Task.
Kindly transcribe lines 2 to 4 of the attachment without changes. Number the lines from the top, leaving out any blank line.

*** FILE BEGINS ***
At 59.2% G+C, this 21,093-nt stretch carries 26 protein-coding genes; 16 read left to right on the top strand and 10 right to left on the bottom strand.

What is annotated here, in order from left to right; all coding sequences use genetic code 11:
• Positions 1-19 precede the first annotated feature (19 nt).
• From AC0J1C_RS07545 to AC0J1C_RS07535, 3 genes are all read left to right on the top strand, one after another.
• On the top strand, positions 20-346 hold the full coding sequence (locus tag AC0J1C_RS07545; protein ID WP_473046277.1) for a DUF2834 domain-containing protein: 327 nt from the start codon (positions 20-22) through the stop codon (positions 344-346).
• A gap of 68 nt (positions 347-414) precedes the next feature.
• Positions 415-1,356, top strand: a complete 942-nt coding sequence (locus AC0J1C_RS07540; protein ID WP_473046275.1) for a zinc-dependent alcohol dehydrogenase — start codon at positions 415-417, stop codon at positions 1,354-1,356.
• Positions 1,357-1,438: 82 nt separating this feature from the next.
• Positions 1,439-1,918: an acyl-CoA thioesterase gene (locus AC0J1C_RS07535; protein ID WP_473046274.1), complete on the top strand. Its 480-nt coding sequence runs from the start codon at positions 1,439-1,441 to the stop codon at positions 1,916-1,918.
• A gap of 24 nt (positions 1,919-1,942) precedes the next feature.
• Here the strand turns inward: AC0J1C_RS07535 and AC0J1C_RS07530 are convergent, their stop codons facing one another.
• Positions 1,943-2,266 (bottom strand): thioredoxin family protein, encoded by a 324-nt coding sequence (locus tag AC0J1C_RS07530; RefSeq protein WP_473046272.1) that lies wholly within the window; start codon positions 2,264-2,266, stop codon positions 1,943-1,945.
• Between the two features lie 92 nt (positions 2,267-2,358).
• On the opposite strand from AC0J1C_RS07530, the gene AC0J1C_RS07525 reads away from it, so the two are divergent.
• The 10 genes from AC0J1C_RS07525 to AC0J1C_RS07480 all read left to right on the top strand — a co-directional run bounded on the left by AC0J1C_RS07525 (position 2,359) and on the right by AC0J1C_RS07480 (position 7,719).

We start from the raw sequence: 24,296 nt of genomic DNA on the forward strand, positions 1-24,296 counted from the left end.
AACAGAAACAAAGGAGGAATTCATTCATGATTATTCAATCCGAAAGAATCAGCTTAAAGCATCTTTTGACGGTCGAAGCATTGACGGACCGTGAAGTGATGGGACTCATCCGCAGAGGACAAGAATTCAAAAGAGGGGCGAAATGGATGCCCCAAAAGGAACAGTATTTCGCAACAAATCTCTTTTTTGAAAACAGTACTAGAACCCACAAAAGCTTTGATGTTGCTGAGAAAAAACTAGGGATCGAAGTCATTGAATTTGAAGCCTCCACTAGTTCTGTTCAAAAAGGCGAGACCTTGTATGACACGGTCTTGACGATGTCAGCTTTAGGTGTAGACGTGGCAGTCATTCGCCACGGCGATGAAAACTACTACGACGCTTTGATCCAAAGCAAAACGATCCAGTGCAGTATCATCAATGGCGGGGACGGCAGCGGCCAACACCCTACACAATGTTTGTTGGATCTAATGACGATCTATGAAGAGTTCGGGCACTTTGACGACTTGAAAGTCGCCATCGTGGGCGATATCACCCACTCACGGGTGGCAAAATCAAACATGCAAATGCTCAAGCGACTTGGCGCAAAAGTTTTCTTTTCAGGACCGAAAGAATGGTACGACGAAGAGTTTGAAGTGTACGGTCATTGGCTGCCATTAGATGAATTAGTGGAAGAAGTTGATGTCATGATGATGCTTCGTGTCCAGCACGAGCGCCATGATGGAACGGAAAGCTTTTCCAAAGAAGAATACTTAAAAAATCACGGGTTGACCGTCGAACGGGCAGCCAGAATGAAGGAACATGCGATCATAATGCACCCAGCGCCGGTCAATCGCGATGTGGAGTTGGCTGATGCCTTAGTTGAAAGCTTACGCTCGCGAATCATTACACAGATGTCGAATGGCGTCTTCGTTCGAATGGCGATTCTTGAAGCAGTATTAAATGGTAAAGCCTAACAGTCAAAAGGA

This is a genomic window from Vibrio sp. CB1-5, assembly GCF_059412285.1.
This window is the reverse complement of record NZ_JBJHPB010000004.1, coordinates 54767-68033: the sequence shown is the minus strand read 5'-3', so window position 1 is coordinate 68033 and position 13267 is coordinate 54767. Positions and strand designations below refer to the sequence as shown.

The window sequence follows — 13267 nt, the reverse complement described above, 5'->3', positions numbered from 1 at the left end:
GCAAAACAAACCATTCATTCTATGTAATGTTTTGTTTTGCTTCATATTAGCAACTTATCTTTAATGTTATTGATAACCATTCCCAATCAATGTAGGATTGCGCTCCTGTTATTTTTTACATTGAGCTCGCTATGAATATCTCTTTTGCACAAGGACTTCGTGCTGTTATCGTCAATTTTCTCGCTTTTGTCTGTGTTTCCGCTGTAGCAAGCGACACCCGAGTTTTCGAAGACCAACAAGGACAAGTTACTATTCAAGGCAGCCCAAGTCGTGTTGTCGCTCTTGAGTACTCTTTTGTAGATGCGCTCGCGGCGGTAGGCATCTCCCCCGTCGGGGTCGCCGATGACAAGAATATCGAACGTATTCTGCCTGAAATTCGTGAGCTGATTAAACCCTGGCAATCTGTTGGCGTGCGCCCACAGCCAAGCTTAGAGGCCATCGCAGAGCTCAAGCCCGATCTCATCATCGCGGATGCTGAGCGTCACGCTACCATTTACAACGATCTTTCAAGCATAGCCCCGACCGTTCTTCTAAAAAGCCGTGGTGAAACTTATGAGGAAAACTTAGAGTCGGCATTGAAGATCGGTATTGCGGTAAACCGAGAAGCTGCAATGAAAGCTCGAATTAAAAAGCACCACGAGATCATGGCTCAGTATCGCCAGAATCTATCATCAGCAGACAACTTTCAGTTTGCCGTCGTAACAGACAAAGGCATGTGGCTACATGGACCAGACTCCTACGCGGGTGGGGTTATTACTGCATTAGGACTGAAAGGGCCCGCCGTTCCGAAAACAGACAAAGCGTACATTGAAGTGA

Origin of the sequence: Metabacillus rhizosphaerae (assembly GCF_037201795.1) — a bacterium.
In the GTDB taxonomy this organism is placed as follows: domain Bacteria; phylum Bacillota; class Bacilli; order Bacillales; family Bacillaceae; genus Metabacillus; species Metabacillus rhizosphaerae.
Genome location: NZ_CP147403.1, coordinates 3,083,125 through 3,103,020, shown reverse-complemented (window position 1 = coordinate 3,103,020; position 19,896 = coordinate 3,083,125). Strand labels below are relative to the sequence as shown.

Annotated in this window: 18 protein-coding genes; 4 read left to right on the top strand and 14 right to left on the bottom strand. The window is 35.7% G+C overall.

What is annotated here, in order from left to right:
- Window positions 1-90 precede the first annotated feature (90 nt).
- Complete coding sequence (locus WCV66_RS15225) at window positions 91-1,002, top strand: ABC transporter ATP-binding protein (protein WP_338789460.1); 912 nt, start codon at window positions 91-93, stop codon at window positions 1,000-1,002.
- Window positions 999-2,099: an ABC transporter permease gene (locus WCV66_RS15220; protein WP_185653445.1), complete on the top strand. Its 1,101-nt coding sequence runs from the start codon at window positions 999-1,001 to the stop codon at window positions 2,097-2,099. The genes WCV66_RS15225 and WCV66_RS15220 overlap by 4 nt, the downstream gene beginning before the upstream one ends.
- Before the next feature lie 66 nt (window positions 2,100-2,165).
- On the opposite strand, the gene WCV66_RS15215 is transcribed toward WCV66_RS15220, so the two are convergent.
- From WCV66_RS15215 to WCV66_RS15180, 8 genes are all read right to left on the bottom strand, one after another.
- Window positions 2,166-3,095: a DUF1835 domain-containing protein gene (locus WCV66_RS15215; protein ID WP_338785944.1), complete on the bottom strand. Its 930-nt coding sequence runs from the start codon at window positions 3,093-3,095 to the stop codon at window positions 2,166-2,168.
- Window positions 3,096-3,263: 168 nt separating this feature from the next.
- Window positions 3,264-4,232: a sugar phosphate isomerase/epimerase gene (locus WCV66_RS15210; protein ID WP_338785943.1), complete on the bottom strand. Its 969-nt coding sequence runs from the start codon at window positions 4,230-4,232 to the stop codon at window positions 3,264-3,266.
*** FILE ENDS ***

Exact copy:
What is annotated here, in order from left to right; all coding sequences use genetic code 11:
• Positions 1-19 precede the first annotated feature (19 nt).
• From AC0J1C_RS07545 to AC0J1C_RS07535, 3 genes are all read left to right on the top strand, one after another.